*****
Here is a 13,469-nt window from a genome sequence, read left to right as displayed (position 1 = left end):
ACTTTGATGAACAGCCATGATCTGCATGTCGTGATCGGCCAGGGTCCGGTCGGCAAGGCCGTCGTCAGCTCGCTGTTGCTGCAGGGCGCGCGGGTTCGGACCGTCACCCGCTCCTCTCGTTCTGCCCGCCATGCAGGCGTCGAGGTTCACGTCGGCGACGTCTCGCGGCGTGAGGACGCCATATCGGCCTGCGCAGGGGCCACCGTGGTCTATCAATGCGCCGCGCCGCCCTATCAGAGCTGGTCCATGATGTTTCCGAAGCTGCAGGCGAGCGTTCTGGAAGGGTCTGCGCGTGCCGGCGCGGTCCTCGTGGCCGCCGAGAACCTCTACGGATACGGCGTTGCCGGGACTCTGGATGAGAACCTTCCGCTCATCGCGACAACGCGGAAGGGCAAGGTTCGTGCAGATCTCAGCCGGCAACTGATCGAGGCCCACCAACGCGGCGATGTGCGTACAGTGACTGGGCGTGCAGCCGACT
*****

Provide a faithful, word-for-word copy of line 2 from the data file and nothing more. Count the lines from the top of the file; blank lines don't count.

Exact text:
ACTTTGATGAACAGCCATGATCTGCATGTCGTGATCGGCCAGGGTCCGGTCGGCAAGGCCGTCGTCAGCTCGCTGTTGCTGCAGGGCGCGCGGGTTCGGACCGTCACCCGCTCCTCTCGTTCTGCCCGCCATGCAGGCGTCGAGGTTCACGTCGGCGACGTCTCGCGGCGTGAGGACGCCATATCGGCCTGCGCAGGGGCCACCGTGGTCTATCAATGCGCCGCGCCGCCCTATCAGAGCTGGTCCATGATGTTTCCGAAGCTGCAGGCGAGCGTTCTGGAAGGGTCTGCGCGTGCCGGCGCGGTCCTCGTGGCCGCCGAGAACCTCTACGGATACGGCGTTGCCGGGACTCTGGATGAGAACCTTCCGCTCATCGCGACAACGCGGAAGGGCAAGGTTCGTGCAGATCTCAGCCGGCAACTGATCGAGGCCCACCAACGCGGCGATGTGCGTACAGTGACTGGGCGTGCAGCCGACT